Splitting the Refund When One Spouse Files Bankruptcy

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Three individuals who have all provided guest blogs for PT have co-authored a new ABA Tax Section Publication that could be important for those interested in tax controversy work:  Litigating a Case in Tax Court by Sean Murphy Akins, Kandyce Lyndsey Korotky, and David M. Sams.  Designed to cover every aspect of a United States Tax Court case from start to finish, Litigating a Case in Tax Court provides detailed guidance and tips on the Tax Court process in an easy-to-read and easy-to-use paper format with an online portal for accessing many sample documents that practitioners can use.  If you are interested in the book, you can find information about ordering it here.  This is one of several books published by the ABA Tax Section on a tax procedure topic.

The case of In re Culp, No. 20-52558 (Bankr. E.D. Mich. 2021) resolves a fight between the debtor and the trustee of his chapter 7 case over who receives his 2018 refund.  The court decides that the trustee will get to keep the entire refund, applying one of the four tests that bankruptcy courts have developed for this situation.  The result follows the majority rule and follows the result that would attach outside bankruptcy in an injured spouse situation if one spouse had debts subject to offset.  I agree with the outcome but the various possibilities depending on where a bankruptcy petition is filed suggest that the issue should be resolved to reach a uniform application of the law.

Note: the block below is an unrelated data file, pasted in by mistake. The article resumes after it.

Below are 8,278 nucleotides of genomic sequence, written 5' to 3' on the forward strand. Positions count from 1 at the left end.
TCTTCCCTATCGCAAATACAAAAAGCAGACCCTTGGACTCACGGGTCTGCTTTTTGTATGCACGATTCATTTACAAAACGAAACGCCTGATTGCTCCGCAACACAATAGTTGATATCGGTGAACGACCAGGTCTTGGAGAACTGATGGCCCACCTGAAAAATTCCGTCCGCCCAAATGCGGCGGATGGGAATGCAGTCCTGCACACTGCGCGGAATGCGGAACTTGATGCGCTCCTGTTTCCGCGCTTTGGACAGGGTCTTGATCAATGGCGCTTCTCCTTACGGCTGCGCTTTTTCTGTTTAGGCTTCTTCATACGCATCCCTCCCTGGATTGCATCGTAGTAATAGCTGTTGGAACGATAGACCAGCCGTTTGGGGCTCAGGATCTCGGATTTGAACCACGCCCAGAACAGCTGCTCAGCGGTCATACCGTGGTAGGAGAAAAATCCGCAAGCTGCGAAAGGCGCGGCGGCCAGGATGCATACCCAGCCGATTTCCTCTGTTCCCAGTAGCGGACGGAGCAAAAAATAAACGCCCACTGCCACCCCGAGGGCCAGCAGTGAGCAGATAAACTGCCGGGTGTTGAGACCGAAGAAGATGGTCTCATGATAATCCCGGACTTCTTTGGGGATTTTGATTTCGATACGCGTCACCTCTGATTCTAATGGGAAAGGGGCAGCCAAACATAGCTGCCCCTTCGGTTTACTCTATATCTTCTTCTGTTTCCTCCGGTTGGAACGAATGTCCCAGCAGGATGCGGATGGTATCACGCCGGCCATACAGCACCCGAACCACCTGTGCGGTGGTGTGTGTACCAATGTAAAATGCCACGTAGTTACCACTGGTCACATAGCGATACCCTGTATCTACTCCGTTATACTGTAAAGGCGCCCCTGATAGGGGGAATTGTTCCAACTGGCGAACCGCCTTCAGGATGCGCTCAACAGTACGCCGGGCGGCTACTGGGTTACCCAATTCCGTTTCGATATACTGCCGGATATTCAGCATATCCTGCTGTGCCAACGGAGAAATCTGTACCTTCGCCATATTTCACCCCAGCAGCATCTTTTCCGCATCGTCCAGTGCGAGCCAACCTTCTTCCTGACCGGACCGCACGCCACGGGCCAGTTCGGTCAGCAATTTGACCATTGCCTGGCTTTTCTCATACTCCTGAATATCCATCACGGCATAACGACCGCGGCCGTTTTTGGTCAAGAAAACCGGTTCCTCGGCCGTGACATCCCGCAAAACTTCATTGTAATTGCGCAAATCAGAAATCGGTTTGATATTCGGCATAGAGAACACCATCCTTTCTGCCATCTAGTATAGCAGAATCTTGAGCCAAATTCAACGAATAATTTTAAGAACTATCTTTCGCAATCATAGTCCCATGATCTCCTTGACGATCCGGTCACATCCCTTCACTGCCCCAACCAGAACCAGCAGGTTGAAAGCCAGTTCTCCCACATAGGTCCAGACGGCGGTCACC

I have written about bankruptcy and refunds previously here and here.  We have recently had articles about bankruptcy and offset, here and here.  In this case, the Culps were apparently up to date on the tax liabilities and offset did not become an issue.


Mr. Culp filed bankruptcy but his wife did not.  Although they did not file a joint bankruptcy petition, an election similar to filing a joint return, they did elect to file a joint 2018 return.  The 2018 return requested a refund of $13,825 which had not been paid as of the date of the filing of Mr. Culp’s bankruptcy petition on December 23, 2020.  The court does not explain why a 2018 refund was still unpaid so long after the due date.  It does say that the IRS paid $590.00 of interest on the refund, indicating that the return was probably filed on time, and something held it up in processing.  The delay in processing the return, whatever the reason, works to the Culps’ distinct disadvantage here.

When the IRS did issue the refund check on April 15, 2021, it knew of the bankruptcy case and sent the check to the trustee who, I am sure, gratefully received it since now the trustee had an asset case and was assured of getting more money out of this case than the ordinary no asset chapter 7 case.  The trustee moved to include the entire refund check as property of the bankruptcy estate.  Mr. Culp opposed the motion, arguing that the check should be split 50-50 between him and his wife with whom he filed the joint return.

In 2018, Mr. Culp worked and earned all the income reported on the return.  He had also paid all of the withholding generating the refund.

The court notes that bankruptcy courts have split four ways in their treatment of refunds issued in situations in which only one spouse has filed a bankruptcy petition.  It cites to the case of In re McInerney, 609 B.R. 497, 503 (Bankr. N.D. Ill. 2019) as describing and discussing in detail all the approaches that bankruptcy courts have taken on this issue.  The four approaches are: